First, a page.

Coffee around the World: Australia

in Did you know?

A Way of Life

“G’day mate, toss another cup of coffee on the barbie!” Despite what you might think, this is in fact sadly NOT how Australians order their coffee. Nonetheless they ARE ordering it, and a lot of it, from more than 6500 independent cafes around the country, adding up to over $4 billion in annual sales.

But there’s something slightly different about the “lots” of coffee that Australians drink in comparison to the “lots” that Americans drink. An Australian named Nick Stone moved to New York in 2010 and opened up a rather successful chain of cafes inspired by Melbourne’s coffee culture. He was sure that the City That Never Sleeps could benefit from a bit more laid-back culture. In Melbourne, where Stone is from, coffee isn’t considered fuel as much as a part of a healthy and active lifestyle, and grabbing a coffee is an opportunity for meaningful conversation and relaxing.

The Cultural Background

How did the culture develop like this? Its roots are steeped in history and geography. The overwhelming majority of Australia’s 25 million people live within striking distance of the beach, and surf culture is embedded in the Australian way of life. Another advantage is found in a strong resistance to chains, so most coffee shops are mom-and-pop style establishments that are tightly connected to the neighborhoods they’re in.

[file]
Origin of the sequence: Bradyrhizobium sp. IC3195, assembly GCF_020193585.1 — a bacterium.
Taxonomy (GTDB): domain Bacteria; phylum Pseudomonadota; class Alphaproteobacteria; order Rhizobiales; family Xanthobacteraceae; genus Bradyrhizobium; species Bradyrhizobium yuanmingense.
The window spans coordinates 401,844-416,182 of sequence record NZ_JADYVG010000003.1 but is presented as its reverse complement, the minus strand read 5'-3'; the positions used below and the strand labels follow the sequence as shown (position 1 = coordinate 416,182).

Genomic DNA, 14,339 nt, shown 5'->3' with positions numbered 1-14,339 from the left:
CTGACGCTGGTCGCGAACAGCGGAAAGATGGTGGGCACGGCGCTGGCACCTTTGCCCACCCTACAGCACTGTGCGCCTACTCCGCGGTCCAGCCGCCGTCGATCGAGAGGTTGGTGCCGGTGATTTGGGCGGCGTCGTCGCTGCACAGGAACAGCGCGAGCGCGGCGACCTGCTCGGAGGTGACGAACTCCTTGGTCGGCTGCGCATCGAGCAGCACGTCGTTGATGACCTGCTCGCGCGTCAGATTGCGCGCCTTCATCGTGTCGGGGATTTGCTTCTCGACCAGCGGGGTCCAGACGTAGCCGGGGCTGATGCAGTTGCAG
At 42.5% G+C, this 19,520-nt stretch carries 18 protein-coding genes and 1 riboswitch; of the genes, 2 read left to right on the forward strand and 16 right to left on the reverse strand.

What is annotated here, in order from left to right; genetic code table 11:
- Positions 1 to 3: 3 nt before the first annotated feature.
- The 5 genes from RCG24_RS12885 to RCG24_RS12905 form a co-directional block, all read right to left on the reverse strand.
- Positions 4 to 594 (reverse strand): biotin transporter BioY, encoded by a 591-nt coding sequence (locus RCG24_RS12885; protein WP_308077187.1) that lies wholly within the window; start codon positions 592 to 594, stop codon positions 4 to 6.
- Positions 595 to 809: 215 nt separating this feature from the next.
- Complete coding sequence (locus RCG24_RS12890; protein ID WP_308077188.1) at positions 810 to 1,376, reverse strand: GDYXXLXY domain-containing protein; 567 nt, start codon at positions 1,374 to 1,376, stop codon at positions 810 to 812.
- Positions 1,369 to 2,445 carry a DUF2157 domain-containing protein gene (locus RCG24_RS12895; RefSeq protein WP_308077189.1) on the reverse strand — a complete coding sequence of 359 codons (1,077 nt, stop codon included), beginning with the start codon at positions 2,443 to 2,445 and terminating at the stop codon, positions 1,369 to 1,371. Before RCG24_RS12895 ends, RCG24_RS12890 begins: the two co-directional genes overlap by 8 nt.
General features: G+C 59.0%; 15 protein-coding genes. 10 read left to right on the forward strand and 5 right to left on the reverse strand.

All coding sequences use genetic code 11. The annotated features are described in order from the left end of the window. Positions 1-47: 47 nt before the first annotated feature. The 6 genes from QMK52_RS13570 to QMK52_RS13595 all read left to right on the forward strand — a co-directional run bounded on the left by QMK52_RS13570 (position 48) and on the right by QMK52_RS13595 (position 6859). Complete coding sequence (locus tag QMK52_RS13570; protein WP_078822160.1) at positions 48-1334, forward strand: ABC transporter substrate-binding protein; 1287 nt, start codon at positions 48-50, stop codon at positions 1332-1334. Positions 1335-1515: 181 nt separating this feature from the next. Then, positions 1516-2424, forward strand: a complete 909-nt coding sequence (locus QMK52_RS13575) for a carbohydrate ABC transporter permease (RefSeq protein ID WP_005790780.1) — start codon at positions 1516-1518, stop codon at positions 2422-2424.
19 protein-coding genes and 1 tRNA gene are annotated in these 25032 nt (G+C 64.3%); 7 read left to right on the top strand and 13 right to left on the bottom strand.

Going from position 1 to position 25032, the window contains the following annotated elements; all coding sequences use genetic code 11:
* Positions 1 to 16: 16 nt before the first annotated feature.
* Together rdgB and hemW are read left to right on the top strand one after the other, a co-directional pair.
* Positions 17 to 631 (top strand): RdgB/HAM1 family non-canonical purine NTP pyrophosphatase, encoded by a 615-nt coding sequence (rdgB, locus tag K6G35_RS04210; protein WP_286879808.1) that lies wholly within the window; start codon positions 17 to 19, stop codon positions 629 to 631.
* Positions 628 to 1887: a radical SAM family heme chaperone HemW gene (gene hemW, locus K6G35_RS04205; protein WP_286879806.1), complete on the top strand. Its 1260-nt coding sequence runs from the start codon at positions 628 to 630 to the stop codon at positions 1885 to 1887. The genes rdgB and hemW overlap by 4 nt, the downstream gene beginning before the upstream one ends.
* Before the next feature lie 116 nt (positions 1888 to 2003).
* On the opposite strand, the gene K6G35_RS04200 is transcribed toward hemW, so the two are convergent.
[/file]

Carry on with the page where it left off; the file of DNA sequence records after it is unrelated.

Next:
The other significant historical factor is Australia’s strong Italian immigrant population. They didn’t just bring their families with them when leaving Europe, they also brought their love of good, strong coffee, which is still reflected in the visibility of some of the most popular brands down under, like Lavazza and Vittoria.

Keeping It in the Neighborhood

This combination of a culturally-ingrained taste for high-quality coffee, the preference for fun and funky coffee shops, and the slow-paced lifestyle aspect to Australia’s coffee culture have made it nearly impossible for large chains to take hold. In fact, since the 90s Starbucks had opened up over 80 shops throughout the country; today just 20 of them remain in business, after years of operating at a loss. Native Australians will tell you that even those 20 remaining shops are frequented only by tourists ;)

At the Counter

In terms of the drinks themselves it seems Australians prefer a dairy-heavy brew, with lattes and the Australian coining “flat white” (a shot of espresso with slightly frothed hot milk, but without the pure foam at the top like a latte) comprising the overwhelming majority of all cups ordered. Despite the enthusiasm that ‘Straya has for coffee and the vibrant cafe culture, though, the country is surprisingly not in the top 10 coffee consumers, coming in at 28th in the world. Just goes to show that down under coffee is about enjoyment, not about powering through the work day.

Stay tuned till next week when we take a look at coffee in Germany, or as they call it Das Kaffee!


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